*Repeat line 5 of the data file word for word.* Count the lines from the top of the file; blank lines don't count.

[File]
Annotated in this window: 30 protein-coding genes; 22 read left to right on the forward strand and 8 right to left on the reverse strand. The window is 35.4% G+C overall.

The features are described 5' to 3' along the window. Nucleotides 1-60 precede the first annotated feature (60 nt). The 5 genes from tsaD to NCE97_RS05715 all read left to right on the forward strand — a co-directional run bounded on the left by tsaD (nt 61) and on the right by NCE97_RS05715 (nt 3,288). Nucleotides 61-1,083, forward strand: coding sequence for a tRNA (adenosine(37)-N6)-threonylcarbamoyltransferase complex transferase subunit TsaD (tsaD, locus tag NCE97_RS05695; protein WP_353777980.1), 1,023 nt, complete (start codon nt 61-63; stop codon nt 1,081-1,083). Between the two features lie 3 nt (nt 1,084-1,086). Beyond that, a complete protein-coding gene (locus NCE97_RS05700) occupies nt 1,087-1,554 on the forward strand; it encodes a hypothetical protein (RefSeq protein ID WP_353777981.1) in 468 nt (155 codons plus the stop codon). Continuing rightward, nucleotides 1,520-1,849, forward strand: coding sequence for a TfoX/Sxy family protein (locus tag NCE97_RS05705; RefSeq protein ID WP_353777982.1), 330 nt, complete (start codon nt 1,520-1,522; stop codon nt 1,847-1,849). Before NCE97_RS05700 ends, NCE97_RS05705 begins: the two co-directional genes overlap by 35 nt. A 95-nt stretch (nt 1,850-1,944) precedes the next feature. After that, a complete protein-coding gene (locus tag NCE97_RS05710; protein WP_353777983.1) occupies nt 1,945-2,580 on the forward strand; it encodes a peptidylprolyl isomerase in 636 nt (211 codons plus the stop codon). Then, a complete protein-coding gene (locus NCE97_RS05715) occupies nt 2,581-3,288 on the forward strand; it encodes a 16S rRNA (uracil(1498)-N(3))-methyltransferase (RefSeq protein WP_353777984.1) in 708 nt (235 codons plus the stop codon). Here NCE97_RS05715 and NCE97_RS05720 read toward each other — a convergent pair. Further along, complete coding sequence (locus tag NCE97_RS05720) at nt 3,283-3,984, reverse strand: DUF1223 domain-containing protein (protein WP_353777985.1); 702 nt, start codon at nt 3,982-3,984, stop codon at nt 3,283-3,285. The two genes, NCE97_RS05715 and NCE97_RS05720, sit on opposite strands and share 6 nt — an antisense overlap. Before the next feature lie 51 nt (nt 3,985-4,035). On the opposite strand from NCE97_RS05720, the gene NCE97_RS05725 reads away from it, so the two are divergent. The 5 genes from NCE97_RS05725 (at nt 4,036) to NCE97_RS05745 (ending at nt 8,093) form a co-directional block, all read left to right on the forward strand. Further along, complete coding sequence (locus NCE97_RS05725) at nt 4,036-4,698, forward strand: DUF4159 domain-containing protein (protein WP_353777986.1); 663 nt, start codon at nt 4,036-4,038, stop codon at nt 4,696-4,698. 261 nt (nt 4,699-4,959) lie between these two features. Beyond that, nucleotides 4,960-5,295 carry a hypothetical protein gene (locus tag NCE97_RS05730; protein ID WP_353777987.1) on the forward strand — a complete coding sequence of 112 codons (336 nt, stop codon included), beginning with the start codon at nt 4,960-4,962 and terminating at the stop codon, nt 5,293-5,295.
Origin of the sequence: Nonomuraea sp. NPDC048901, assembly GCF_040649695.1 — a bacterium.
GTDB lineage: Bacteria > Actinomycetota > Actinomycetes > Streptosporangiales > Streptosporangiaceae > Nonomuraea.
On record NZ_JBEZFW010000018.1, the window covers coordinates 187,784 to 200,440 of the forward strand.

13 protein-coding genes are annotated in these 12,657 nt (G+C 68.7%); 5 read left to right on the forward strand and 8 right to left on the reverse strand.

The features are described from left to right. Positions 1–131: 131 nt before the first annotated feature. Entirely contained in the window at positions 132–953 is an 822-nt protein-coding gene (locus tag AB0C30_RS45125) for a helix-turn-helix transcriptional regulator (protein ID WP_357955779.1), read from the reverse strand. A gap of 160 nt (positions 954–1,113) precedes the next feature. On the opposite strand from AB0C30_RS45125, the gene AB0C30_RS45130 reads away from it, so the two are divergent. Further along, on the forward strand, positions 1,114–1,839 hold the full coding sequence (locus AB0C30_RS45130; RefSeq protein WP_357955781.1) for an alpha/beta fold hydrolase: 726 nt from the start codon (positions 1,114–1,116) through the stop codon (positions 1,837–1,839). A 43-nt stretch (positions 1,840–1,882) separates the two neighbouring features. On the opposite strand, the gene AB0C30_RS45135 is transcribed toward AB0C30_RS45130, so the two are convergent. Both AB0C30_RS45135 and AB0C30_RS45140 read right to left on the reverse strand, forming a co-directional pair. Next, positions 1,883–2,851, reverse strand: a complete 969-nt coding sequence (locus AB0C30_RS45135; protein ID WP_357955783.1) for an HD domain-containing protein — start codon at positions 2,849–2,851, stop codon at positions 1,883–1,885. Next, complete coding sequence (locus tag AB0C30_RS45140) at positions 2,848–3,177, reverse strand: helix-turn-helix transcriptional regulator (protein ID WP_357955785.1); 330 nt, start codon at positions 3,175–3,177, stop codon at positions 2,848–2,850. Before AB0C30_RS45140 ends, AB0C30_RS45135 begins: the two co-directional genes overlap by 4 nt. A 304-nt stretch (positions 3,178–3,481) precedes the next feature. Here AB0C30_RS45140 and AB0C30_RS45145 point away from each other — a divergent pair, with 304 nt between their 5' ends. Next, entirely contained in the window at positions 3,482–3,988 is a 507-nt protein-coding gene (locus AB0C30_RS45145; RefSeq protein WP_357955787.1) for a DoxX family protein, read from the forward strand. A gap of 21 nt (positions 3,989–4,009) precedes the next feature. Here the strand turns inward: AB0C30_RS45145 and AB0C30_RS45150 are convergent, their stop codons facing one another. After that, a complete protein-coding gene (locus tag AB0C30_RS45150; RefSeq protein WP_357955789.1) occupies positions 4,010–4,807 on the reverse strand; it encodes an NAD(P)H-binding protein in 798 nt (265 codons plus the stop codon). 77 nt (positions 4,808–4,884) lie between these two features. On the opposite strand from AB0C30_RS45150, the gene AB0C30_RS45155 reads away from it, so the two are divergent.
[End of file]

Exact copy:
On record NZ_JBEZFW010000018.1, the window covers coordinates 187,784 to 200,440 of the forward strand.